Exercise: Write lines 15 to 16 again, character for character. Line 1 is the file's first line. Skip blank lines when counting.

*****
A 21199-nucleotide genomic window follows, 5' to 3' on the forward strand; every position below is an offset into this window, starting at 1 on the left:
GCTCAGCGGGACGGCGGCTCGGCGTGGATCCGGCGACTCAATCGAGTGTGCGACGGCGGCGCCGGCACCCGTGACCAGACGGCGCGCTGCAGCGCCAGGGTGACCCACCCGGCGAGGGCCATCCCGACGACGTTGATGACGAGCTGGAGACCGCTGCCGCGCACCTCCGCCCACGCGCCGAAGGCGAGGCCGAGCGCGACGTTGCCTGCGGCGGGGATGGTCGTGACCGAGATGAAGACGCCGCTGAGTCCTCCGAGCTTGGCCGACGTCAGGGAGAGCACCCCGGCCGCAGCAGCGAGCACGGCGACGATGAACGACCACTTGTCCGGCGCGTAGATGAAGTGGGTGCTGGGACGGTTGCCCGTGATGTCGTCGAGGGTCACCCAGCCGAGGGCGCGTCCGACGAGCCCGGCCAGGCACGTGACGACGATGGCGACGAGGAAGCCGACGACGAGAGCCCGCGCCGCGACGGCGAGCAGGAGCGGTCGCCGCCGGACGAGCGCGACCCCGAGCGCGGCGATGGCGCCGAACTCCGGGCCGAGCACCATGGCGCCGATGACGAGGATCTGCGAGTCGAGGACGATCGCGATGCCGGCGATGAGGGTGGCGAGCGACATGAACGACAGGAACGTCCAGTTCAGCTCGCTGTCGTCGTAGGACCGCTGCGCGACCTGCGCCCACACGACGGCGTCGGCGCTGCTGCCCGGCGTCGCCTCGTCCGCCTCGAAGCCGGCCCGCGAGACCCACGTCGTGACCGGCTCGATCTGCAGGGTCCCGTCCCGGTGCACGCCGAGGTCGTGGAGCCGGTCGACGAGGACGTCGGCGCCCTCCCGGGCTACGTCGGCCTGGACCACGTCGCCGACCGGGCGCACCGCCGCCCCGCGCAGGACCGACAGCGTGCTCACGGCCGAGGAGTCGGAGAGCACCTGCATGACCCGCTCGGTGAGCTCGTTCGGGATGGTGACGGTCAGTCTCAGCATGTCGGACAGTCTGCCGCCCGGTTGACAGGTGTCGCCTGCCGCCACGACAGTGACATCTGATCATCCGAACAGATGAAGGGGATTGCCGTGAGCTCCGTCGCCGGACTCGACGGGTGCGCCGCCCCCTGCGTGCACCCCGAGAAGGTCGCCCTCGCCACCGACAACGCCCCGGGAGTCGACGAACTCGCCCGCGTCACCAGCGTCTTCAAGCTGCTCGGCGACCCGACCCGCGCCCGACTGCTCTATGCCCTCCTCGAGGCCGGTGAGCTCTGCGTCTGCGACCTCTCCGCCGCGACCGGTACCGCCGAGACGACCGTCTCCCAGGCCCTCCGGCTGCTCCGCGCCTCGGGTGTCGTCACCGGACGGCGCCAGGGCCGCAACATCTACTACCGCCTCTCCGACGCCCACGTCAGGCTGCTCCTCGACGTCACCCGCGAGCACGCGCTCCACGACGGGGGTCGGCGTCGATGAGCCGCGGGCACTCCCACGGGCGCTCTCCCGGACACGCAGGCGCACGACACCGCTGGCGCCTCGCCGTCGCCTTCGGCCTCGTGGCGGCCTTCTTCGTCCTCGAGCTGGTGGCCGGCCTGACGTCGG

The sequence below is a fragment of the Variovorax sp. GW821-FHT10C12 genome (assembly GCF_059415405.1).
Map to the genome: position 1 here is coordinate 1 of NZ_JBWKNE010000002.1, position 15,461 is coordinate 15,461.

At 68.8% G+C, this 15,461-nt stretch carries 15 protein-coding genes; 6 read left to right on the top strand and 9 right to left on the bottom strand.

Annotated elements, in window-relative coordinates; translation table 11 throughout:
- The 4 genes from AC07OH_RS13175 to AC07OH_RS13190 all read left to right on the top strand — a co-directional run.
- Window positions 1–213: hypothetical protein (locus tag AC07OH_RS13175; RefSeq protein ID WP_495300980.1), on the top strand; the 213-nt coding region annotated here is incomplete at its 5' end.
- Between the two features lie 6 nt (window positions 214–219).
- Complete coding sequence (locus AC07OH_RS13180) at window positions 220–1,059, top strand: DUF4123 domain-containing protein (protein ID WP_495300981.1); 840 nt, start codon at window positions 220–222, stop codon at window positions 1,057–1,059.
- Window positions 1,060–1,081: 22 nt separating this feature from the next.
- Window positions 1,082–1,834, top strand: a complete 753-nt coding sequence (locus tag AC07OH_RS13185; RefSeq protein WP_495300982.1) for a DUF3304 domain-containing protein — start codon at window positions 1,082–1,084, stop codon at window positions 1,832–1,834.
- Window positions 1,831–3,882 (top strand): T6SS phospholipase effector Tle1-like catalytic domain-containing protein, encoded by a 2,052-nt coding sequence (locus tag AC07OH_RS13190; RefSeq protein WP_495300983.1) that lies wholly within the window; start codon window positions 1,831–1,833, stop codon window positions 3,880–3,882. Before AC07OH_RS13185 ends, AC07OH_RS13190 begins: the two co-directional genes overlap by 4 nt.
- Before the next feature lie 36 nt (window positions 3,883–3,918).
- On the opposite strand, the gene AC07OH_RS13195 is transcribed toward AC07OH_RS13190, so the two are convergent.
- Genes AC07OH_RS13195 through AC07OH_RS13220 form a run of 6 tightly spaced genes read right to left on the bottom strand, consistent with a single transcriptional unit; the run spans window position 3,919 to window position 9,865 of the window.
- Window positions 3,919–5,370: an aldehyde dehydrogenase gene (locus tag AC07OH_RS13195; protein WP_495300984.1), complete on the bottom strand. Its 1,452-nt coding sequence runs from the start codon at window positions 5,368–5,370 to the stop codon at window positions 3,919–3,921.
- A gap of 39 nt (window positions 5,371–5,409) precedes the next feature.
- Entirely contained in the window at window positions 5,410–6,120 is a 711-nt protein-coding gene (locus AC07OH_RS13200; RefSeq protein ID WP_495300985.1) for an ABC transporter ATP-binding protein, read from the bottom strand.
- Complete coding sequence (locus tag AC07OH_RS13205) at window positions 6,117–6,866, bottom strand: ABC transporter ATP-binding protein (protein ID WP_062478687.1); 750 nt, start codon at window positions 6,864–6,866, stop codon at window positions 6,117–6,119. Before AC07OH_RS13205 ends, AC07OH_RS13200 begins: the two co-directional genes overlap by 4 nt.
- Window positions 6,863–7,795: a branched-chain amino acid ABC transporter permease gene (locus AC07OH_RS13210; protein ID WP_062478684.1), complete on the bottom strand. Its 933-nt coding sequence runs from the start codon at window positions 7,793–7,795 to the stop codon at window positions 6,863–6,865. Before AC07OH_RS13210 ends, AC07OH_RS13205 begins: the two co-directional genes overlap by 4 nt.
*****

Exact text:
- On the opposite strand, the gene AC07OH_RS13195 is transcribed toward AC07OH_RS13190, so the two are convergent.
- Genes AC07OH_RS13195 through AC07OH_RS13220 form a run of 6 tightly spaced genes read right to left on the bottom strand, consistent with a single transcriptional unit; the run spans window position 3,919 to window position 9,865 of the window.